“We have really focused on making sure that our purpose and our vision is right at the heart of what we do – which is to create inspiring entertainment for every one of our guests. We’ve really taken a step back and prioritised the guests’ journey and what they want from a cinema visit, and a lot of our time has been spent thinking about how we introduce and upgrade the guest experience, not just in our Luxe cinemas but also in our core estate,” she says.

Reinventing cinema

Luxe is only available across seven cinemas and two IMAX screens in Scotland, Leeds and London, all of which have more space, handmade seats and extra food and drink offers. It’s part of a concentrated effort to make going to the cinema more of an event and Welch is excited about the opportunity. “We’ve refurbished them to include fully-reclined seats – a first in the UK – a new bar and upgraded the service skills of our team members for our guests. It’s an exciting journey.”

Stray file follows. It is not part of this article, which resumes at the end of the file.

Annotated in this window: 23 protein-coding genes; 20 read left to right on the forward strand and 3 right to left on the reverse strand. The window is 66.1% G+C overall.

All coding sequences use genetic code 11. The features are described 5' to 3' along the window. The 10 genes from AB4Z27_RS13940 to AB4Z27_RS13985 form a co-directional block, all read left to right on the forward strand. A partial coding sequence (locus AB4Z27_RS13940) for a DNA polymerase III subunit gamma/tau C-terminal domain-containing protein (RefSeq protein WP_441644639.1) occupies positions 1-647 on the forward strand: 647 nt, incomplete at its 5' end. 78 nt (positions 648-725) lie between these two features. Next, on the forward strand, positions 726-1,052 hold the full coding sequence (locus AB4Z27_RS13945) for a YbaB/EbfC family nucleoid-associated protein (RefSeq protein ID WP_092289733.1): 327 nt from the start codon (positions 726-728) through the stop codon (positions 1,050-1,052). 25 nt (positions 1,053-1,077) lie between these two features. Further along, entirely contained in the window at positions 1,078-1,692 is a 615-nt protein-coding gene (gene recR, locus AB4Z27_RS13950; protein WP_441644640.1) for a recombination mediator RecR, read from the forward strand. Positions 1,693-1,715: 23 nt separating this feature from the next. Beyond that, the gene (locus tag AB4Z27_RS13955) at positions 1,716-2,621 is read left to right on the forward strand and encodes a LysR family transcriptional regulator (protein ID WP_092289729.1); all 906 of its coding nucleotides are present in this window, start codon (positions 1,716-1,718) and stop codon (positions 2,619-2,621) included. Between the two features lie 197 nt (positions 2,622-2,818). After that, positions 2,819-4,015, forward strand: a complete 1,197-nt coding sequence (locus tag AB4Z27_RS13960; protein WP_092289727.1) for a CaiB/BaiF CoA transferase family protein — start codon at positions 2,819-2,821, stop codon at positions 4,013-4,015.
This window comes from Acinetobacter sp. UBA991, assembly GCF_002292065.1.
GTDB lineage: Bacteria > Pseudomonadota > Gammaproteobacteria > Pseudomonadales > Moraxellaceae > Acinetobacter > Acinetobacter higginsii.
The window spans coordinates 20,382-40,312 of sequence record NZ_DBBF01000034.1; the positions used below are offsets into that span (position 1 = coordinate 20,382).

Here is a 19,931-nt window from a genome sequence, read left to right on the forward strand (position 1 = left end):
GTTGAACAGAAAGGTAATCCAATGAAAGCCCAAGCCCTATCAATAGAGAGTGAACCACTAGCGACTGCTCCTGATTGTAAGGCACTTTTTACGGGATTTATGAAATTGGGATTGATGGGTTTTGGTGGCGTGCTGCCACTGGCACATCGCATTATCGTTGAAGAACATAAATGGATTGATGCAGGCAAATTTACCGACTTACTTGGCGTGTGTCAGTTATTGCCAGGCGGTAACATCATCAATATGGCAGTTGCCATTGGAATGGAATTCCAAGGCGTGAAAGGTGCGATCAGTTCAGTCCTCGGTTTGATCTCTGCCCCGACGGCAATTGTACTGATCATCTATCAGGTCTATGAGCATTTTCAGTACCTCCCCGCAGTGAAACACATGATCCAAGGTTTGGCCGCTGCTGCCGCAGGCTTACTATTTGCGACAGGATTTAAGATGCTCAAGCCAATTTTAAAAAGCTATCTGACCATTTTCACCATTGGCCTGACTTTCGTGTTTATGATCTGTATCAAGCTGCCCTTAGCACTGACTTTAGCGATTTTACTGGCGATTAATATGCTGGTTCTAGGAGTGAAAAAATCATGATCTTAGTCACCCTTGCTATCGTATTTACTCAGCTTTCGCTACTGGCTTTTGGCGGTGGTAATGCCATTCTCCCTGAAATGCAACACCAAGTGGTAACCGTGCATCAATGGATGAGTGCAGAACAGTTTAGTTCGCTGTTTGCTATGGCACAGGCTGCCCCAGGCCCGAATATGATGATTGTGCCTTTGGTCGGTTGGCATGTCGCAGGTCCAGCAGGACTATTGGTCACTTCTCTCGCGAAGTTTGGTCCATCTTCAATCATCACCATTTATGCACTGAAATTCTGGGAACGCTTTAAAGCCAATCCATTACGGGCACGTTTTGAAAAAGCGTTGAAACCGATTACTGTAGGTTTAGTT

Welch is also updating Odeon’s flagship cinema in Leicester Square which will relaunch this year.

She says: “It’s an icon across Europe for cinema. When it reopens it will become the jewel in the crown and allow us to talk a lot more about our brand, where the brand came from and why we believe our entertainment experiences are the best in the cinema industry.”

This kind of innovation is something that comes naturally to Welch who was global CMO at Costa for four years, having previously worked in marketing and innovation roles at Jordans Dorset Ryvita, PepsiCo and Cadbury.

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This is her first time working in the leisure industry but she says she uses the same principles to run the UK’s largest cinema chain: “The businesses are really similar. It’s making sure you’re balancing what the guests wants, how you’re inspiring your people and what commercial structure you’re delivering; and if those three things are in line it doesn’t matter if you’re in the food and beverage organisation or a leisure organisation, it is pretty much the same.”